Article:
Fracking raises concerns in provinces

Fracking raises concerns in provinces

Postby Oscar » Sun Oct 17, 2010 10:19 am

Fracking raises concerns in provinces

----- Original Message -----
From: Elaine Hughes
To: Toxic Nation ; SK Premier Wall ; Sask. Wildlife Fed. ; Sask Environmental Society ; Sask EcoNetwork ; Breitkreuz, G. MP
Cc: SK Tourism ; SK Party Caucus ; SK NDP Caucus ; SK Liberal - Leader - Ryan Bater ; SK Green - Leader - Larissa Shasko ; Sierra Club - US ; Sierra Club - Can. ; SDWF ; Pembina Institute ; Ontario Clean Air Alliance ; Mining ; May, E. GPC ; Dion, S. LIB ; Ignatieff M. - Lib. ; Layton, J. NDP ; Lake Ontario Waterkeeper ; ; Friends of the Earth ; Ducks Unlimited Canada ; Cdn. Parks & Wilderness ; Cdn. Wildlife Federation ; Cdn.Inst.Env.Law & Policy ; David Suzuki Foundation ; Ecojustice ; Environmental Defence
Sent: Sunday, October 17, 2010 10:14 AM
Subject: NEWS: Fracking raises concerns in provinces

This is a huge threat - not only around the town of Hudson Bay in north-eastern Saskatchewan but around the Planet - threatening precious water supplies for all of us!

Don't sign anything! Get your well water tested tomorrow! Know your rights!

Please pass to all your contacts - people need to know about this - NOW!


Elaine Hughes
Archerwill, SK
(approx. 20 miles from the edge of Oilsands Quest Inc.'s half-million acre shale gas/oil exploration permit)

More info:

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Fracking raises concerns in provinces

----- Original Message -----
From: Brent Patterson
Sent: Sunday, October 17, 2010 7:58 AM
Subject: NEWS: Fracking raises concerns in provinces

The threat of fracking has raised concerns about its impact on water in almost every province across Canada. As described by Environmental Leader news, “the hydraulic fracturing process involves taking water from the ground, pumping fracturing fluids and sands into the wells under pressure, then separating and managing the leftover water after withdrawing the (unconventional shale) gas.”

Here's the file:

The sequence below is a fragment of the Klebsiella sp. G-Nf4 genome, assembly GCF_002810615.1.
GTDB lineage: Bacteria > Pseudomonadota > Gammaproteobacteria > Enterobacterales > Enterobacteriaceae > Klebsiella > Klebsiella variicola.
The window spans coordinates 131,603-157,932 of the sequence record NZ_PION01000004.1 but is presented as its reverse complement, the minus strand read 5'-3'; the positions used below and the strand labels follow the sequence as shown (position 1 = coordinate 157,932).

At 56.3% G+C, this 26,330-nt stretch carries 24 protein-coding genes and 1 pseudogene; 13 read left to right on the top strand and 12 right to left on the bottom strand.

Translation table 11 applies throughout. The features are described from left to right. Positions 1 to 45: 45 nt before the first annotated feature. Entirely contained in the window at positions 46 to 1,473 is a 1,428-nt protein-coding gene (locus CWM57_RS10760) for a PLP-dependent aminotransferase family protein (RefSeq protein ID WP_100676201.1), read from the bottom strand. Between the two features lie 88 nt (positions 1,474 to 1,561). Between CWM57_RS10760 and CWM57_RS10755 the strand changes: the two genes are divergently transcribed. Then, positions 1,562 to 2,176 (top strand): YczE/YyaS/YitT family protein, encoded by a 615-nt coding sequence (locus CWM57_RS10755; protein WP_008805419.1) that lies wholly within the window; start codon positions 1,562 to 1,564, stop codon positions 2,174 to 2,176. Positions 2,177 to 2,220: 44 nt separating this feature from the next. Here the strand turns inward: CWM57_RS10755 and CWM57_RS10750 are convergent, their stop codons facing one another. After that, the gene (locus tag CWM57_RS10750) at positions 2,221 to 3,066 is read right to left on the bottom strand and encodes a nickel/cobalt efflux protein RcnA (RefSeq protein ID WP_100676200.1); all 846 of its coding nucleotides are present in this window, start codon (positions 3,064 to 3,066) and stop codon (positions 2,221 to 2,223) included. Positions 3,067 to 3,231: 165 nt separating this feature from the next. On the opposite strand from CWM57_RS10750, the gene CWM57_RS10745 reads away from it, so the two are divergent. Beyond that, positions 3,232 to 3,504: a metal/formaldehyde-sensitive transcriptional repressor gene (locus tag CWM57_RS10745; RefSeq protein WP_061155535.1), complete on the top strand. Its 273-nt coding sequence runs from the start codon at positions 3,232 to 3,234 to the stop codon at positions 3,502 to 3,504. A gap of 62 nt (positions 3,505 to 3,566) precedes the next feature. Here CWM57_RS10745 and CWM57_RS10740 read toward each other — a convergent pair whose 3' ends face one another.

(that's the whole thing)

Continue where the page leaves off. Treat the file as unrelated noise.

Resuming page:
BRITISH COLUMBIA: Major activity is planned for the Horn River Formation, which is in north-eastern British Columbia extending to Great Slave Lake in the Northwest Territories. The reports, “The Horn River play is being heavily developed in concert with incentive programs offered by the province, and with more than 600 trillion cubic feet of gas in place, is considered one of the top gas reserves in North America.” Corporations in the Horn River Basin include Encana, Apache, EOG, Stone Mountain Resources, Exxon, Quicksilver Resources, Nexen and Devon Energy. Six areas in BC also hold coalbed methane natural gas potential: Peace country in the north east, Elk Valley in the southeast, Vancouver Island, the south central interior (around Merritt and Princeton), northwestern BC (around Telkwa and Iskut), and the Queen Charlotte Islands.